Home History Inside the MiG-25, a Supersonic Fighter Second to All

Inside the MiG-25, a Supersonic Fighter Second to All

by Enochadmin

The Mikoyan-Gurevich MiG-25 was a product—and sufferer—of the temporary vogue of supersonic nuclear bombers, particularly the Mach 3 North American XB-70 Valkyrie. Work started on the MiG-25 in mid-1959 and it made its debut flight, with a reconnaissance variant, the Ye-155-R1, on March 6, 1964. The interceptor prototype, Ye-155-P1, first flew on September 9, 1964. By then the intercontinental ballistic missile had redefined the Chilly Battle “steadiness of terror” and the XB-70 had been scrapped, however the emergence of the Lockheed A-12 (and later SR-71 Blackbird) Mach 3 reconnaissance planes gave the MiG one thing to intercept. Upon its first public look in July 1967, the MiG-25 set 29 velocity, altitude and time-to-climb data, a few of which nonetheless stand. In 1976, nevertheless, when Soviet pilot Viktor Belenko defected to Japan, his MiG-25 “Foxbat” (because the North Atlantic Treaty Group codenamed it) revealed an obese mass of stainless-steel, because the Russians lacked the chopping instruments and expertise to work with the titanium that made the SR-71 a lot extra profitable.

The MiG design bureau remained dedicated to provide a complete of 1,190 Foxbats, and the airplane’s velocity made them fairly helpful high-speed reconnaissance planes, even when they remained second in efficiency to their Blackbird rivals. They had been additionally utilized in digital intelligence, coaching and bombing. Though the examine of Belenko’s airplane devalued the MiG-25s, it did earn them worldwide gross sales among the many air arms of Libya, Syria, Algeria, Iraq and India. They noticed fight over the Center East, particularly within the Eighties, when Iraqi plane dueled these of Iran. Most uncharacteristically, on January 17, 1991, it was a MiG-25 flown by Lieutenant Zuhair Dawood of No.84 Squadron, Iraqi air pressure, that shot down an F/A-18 Hornet of fighter-attack squadron VFA-81 “Sunliners” off the plane provider USS Saratoga. Its pilot, Lieutenant Commander Michael Scott Speicher, was the primary American killed in motion throughout Operation Desert Storm.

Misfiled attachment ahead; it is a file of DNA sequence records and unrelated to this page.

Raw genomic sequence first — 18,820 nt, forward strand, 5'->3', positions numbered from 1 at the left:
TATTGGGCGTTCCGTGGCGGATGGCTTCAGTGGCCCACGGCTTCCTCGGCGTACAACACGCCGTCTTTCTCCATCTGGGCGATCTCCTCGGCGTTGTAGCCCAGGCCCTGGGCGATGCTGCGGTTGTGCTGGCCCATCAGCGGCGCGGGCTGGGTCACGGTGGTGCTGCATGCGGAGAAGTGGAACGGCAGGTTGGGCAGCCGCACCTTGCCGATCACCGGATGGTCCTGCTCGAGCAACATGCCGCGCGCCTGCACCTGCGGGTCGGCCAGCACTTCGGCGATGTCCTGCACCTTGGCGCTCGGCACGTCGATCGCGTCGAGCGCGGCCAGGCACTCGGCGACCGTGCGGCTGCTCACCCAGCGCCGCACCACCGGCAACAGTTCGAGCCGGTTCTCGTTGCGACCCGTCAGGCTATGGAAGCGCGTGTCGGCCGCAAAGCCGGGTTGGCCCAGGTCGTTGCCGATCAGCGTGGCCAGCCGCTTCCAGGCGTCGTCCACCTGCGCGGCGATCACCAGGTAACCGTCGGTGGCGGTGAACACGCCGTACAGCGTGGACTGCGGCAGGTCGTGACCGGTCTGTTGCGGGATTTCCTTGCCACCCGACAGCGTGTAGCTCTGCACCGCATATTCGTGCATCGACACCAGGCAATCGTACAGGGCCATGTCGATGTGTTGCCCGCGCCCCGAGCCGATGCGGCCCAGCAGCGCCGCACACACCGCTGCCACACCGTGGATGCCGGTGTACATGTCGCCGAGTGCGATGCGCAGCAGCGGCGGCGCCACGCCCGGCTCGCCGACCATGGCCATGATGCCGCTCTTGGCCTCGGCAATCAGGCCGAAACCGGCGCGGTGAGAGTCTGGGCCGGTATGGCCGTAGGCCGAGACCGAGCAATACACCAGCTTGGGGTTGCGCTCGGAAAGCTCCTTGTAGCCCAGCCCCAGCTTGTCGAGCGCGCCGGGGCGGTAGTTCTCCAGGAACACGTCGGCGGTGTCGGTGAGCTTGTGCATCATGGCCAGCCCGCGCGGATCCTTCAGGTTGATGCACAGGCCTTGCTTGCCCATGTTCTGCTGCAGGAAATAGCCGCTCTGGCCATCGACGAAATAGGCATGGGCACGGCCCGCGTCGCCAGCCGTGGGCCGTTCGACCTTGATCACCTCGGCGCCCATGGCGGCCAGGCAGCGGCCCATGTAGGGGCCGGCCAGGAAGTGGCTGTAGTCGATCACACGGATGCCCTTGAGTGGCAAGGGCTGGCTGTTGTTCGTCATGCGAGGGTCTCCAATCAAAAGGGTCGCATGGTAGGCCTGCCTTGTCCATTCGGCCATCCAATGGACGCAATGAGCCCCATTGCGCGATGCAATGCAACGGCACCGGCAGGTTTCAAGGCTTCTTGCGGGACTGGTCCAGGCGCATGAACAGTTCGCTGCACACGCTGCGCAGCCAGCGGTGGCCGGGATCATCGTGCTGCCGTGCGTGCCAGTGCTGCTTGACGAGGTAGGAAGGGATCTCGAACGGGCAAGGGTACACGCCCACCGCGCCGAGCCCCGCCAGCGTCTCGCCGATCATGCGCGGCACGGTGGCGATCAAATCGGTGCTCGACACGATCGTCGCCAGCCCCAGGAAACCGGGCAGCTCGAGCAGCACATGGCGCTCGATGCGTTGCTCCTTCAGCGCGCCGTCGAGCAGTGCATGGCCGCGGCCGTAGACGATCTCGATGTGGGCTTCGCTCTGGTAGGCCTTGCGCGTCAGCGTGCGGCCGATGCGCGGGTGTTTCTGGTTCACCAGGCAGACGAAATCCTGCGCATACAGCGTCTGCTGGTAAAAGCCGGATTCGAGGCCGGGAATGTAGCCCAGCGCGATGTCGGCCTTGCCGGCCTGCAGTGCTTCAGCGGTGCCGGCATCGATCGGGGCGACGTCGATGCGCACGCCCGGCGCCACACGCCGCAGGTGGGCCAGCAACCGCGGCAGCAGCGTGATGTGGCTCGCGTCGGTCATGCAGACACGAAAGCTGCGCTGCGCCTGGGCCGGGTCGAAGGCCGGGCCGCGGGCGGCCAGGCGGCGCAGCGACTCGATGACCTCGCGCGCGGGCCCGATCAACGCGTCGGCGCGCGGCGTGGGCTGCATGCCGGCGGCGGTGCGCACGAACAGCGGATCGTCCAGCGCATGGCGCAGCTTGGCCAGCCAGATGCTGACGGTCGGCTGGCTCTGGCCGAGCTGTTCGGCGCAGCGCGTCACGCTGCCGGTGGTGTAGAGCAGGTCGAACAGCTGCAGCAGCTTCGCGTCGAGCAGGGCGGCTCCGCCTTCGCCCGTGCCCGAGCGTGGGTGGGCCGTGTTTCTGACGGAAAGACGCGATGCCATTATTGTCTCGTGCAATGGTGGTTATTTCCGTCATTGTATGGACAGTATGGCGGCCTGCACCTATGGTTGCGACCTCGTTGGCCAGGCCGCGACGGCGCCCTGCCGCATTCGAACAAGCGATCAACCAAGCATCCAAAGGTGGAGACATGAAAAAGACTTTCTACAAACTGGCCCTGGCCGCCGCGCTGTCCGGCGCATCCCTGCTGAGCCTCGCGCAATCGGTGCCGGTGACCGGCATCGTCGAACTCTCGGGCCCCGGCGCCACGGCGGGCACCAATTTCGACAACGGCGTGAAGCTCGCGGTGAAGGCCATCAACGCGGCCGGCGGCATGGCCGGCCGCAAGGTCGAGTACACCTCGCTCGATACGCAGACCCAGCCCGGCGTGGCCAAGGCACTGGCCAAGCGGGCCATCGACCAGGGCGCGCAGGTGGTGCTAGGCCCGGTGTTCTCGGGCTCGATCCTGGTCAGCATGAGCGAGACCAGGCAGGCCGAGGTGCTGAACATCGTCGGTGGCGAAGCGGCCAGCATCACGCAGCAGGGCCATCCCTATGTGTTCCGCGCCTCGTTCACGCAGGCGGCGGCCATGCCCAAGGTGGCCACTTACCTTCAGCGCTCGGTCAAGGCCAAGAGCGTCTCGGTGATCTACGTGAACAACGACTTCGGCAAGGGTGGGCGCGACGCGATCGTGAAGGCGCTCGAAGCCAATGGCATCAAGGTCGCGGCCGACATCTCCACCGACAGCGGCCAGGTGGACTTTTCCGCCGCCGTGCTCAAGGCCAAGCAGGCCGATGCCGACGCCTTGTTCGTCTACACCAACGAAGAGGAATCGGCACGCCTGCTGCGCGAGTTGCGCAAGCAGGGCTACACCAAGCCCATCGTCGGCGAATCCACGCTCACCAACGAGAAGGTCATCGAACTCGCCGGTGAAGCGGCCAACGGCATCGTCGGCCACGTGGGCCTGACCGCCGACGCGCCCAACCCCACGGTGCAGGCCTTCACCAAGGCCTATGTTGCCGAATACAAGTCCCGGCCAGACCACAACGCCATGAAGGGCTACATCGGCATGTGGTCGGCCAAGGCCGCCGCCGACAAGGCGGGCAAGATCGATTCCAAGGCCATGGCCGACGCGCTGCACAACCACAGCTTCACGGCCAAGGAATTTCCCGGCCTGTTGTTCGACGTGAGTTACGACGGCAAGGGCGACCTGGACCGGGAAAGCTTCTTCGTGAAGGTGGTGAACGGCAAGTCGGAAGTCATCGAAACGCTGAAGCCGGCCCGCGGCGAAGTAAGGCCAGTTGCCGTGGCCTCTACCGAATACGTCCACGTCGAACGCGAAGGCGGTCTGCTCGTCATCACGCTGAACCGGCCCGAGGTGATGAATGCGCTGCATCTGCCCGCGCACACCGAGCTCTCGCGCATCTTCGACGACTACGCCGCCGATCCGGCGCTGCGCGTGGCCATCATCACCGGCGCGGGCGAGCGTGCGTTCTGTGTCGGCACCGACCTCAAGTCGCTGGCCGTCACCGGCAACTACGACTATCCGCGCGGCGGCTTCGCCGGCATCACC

An illustration of a MiG-25 fighter jet.
(Adam Tooby)


  • Crew: 1
  • Wingspan: 46 ft
  • Wing space: 661 sq. ft
  • Size: 78 ft 2 inches
  • Top: 20 ft
  • Empty weight: 44,092 lb.
  • Totally loaded weight: 80,954 lb.
  • Engines: 2 Tumansky R-15B-300 afterburning turbo jets, 16,500 lbf. thrust every dry, 22,500 lbf. on afterburner
  • Operational most velocity: Mach 2.83
  • Climb price: 40,900 ft. per min.
  • Service ceiling: 67,900 ft. with 4 missiles
  • Vary: 1,160 miles at Mach 0.9; 1,013 miles at Mach 2.35
  • Armament: 4 R-40R/T air to air missiles (NATO code designation AA-6 Acrid)

this text first appeared in AVIATION HISTORY journal

Fb @AviationHistory | Twitter @AviationHistMag

Source link

Related Articles

Leave a Comment